31 January 2017

No More Cetaceans in Our Parks. Ever.

At the last Park Board meeting (23 January 2017), on a 4-3 vote, the Commissioners deferred a motion on asking City Council to hold a plebiscite (assent question) on keeping cetaceans at the Vancouver Aquarium Marine Science Centre. The motion to refer to staff was done for different reasons depending on the Commissioner who supported it. 

For Cmmr Evans it was to hear back from staff if there are alternatives to a plebiscite within our legal mandate. For Cmmr Wiebe it was to get more information on our relationship, contractually, with the Vancouver Aquarium. I'm not sure about Cmmr Shum as I don't recall her speaking. For me it was to be able to hear from the public. Our strange rules don't allow the public to speak at Park Board meetings, but they can at Park Board Committee meetings. The referral moves this item to the Committee where the public can express their views. 

The motion itself was interesting as Part A specifically named the Aquarium in the plebiscite question, rather than Vancouver Parks. This oversight could have the consequence of banning cetaceans at the Aquarium but not other places in our park system.

Part C of the motion asks the Park Board to "Write to the Vancouver Aquarium asking it consider not bringing cetaceans into the facility until after the results of the 2018 plebiscite are received" This, in my opinion, is a very weak part of the motion as it does very little toward what many have sought--a moratorium on importation of cetaceans from other Aquaria. It does not specifically ask them for a moratorium, but only to 'consider not bringing in' any cetaceans until 2018. 

I have been on record as opposed to cetaceans--in fact all aquatic mammals--in captivity since at least 2005 when I was first a candidate for local government in Vancouver. (I have actually opposed this since the 1970's when I watched the baby beluga die at the aquarium and saw the terrible conditions the otters, seals, and bears were in at the zoo.) At that time, and up until the recent past, my preference for a plebiscite has been based on the notion that we would have to fight to get a plebiscite passed. I am no longer sure that that is true. I believe the public has moved considerably on this issue and there may be another way to achieve our goal. 

If you go back on this blog to July 2010 you can see my comments on the plebiscite motion I brought forward to the Board then. Interestingly, it was the NPA along with Vision Vancouver who opposed my 2010 motion. Today the NPA have seemingly moved toward a vote, though they have flip/flopped numerous times. In 1996 they supported, in 2003 and 2004 they opposed. Again in 2010 they opposed and now they are supporting.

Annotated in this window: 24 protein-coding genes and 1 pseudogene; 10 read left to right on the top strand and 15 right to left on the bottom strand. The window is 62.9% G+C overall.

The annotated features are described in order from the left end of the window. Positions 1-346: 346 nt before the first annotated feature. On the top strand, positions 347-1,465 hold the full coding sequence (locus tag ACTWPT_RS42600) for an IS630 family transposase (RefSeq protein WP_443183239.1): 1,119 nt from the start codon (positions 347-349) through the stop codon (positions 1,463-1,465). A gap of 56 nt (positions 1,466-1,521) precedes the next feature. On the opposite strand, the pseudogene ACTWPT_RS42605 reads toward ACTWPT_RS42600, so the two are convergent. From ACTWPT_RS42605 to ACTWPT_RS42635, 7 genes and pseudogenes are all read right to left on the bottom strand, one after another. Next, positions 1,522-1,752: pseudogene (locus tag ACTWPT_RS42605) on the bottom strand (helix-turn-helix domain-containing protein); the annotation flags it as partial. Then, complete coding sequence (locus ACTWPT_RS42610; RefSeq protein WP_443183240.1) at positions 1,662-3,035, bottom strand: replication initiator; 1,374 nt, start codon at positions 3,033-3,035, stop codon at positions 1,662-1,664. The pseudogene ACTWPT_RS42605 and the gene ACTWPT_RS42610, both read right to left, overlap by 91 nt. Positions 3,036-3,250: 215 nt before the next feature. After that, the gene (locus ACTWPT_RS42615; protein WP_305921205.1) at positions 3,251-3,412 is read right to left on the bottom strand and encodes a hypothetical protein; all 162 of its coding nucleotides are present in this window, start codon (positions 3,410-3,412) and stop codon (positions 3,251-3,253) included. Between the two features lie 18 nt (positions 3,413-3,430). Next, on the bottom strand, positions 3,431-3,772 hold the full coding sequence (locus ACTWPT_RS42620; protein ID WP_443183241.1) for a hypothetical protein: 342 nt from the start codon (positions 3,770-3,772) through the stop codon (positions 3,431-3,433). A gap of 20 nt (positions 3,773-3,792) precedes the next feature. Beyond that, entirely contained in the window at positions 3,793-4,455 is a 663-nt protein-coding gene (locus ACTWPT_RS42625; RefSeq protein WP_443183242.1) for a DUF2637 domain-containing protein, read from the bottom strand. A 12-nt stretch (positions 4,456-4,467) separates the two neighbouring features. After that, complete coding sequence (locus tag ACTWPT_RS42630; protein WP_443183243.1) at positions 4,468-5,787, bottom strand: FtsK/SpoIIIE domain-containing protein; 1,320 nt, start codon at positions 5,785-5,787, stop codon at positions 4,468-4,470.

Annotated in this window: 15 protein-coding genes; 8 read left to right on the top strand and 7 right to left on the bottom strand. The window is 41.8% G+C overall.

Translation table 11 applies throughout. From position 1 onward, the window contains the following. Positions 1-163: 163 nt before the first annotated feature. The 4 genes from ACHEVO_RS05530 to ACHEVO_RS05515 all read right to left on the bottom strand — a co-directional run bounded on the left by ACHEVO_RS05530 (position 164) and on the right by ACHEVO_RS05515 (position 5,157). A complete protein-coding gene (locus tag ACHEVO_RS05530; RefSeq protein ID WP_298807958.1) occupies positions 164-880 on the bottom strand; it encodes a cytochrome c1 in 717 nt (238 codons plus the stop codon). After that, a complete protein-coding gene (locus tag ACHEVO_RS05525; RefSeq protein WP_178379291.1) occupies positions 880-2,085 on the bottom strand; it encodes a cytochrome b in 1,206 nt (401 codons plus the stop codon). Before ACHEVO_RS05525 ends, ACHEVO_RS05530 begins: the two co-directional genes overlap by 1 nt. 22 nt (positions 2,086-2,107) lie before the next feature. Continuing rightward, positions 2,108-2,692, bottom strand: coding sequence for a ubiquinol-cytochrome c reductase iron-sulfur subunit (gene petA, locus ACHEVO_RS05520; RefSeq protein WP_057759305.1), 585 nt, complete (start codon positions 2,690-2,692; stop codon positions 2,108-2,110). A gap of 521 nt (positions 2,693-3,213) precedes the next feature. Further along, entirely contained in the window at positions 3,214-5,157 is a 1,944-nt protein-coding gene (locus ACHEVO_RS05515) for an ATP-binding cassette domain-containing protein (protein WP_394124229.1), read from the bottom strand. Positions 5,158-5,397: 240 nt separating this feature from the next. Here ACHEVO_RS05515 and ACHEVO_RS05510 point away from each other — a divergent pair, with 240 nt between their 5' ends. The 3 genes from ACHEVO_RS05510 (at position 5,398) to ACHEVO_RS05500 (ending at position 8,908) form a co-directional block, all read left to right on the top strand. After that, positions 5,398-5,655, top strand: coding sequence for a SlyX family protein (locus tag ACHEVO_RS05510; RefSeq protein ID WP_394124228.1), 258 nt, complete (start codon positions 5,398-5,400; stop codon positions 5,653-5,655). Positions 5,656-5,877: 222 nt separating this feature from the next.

Democracy can appear slow and awkward at times, but if we are to do this, we must do it right. I don't want another Board reversing (as happened in 2004) this decision. I want this to be settled once and for all. No more cetaceans in captivity in Vancouver parks. Ever.

27 January 2017

Seawall improvements under way in advance of summer season

Next week, the City of Vancouver begins construction to upgrade the seawall in South False Creek in order to enhance the safety and comfort of all users. The first section of seawall improvements will take place between Old Bridge Walk and Alder Bay Walk.
The seawall along South False Creek, from Cambie to Burrard Bridge, is the oldest section of Vancouver's Seaside Greenway, dating back to 1975.
“Getting around by walking, cycling or rolling (such as on a skateboard) is the best way to stay healthy,” says Lon LaClaire, Director of Transportation for the City of Vancouver. “Building and maintaining public spaces like the seawall that are welcoming, safe, and comfortable is one thing that we can do as a City to make those options more attractive to our residents.”
Starting next week the seawall will be fully closed just east of Granville Island from Old Bridge Walk to the Castings with a detour in place. The seawall will be fully reopened in early May for the summer season, when usage is highest.
Upgrades through Sutcliffe Park will include:
·         Widening the pathway to separate walking and cycling.
·         Installing new pathway lighting, seating and signage.
·         Improved landscaping to enhance the character of the area.
The seawall improvements are being made in alignment with the comprehensive neighbourhood planning program for South False Creek that will begin in 2017.
Council approved the seawall upgrades on May 4, 2016. Learn more about the project and see the designs at vancouver.ca/seawall.
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Corporate communications

24 January 2017

Ending Cetaceans in Captivity--Doing it right.